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Old 12-18-2011, 07:33 AM   #16
PTC
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thanks hugemoth, could spend days looking. ive just rebuilt the original(spring seat broke and ended up bending the intake valve, aside from the head, everything was in great shape. but ohboy this thing could use a few more ponies and a manual clutch would be the cats ass!
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Old 12-18-2011, 03:25 PM   #17
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I've owned CT90s since 1971 (among larger bikes) and although they were great for exploring trails they were too slow for the daily commute to work. The 140 made it into a much more practical bike that I find myself using every day, both on road and off road.


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thanks hugemoth, could spend days looking. ive just rebuilt the original(spring seat broke and ended up bending the intake valve, aside from the head, everything was in great shape. but ohboy this thing could use a few more ponies and a manual clutch would be the cats ass!
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Old 10-06-2012, 08:20 AM   #18
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It's been over 25,000 miles since I cleaned the centrifugal oil filter in the 200 so today I did it and took a few pics. Here's what it looks like with the clutch side cover off. From left to right is the clutch, centrifugal oil filter, counterbalance shaft, and below is the oil pump.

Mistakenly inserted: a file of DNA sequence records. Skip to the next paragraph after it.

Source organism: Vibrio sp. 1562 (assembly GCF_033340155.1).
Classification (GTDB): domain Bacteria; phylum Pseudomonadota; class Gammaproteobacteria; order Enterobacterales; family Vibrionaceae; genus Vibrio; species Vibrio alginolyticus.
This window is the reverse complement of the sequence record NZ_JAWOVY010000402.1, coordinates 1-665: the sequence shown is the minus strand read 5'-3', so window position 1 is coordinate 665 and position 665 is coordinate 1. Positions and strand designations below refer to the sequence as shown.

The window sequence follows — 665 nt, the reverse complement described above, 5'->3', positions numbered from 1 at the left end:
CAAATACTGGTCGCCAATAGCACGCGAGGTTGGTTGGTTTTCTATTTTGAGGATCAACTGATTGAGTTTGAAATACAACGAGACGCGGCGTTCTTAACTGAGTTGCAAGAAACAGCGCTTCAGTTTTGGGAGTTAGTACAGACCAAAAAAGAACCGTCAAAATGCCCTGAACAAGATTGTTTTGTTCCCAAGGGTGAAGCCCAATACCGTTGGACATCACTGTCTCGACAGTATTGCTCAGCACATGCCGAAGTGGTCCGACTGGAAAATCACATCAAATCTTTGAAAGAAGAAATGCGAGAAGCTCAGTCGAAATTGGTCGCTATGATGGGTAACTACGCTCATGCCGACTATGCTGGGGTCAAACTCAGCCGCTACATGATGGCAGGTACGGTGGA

Still running great. I'm planning on doing this to the 140 later today and will post pics of that one too.
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Old 10-06-2012, 08:40 AM   #19
yzmaico
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It would be really neat if Lifan started making last Gen XR250, XR400
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Old 10-06-2012, 01:09 PM   #20
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Here are some pics of inside the clutch cover on the Lifan 140. This engine can be started in any gear because the clutch is mounted on the transmission input shaft where Lifan engines smaller than 120cc must be started in neutral because the clutch is mounted on the crankshaft, electric start engines excepted. The centrifugal filter is heavy steel to act as a second flywheel. It also has a oil filter screen in the same position as the small Honda engines. This engine has just under 10,000 miles.











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Old 10-07-2012, 02:14 PM   #21
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As far as I am concerned this was a big mistake to hide that filter screen exactly the way it was done on the old honda's. Symba stole that motor design too, but here is a pic from the manual and the access that they provided to cleaning the filter screen. Much smarter as far as I am concerned and Lifan should look it to it.



I am glad that the motors are holding up and Lifan is building a quality product and reputation.
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Old 10-07-2012, 02:42 PM   #22
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I guess as many Cubs as SYM made for Honda they figured they owed them.
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Old 10-07-2012, 02:43 PM   #23
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That is a better idea but I've never found anything in the screen. The Lifan 150 has the screen under an easy access cover, as does my Lifan 200 but you still have to remove the side cover to clean the centrifugal filter. I assume the Symba is the same.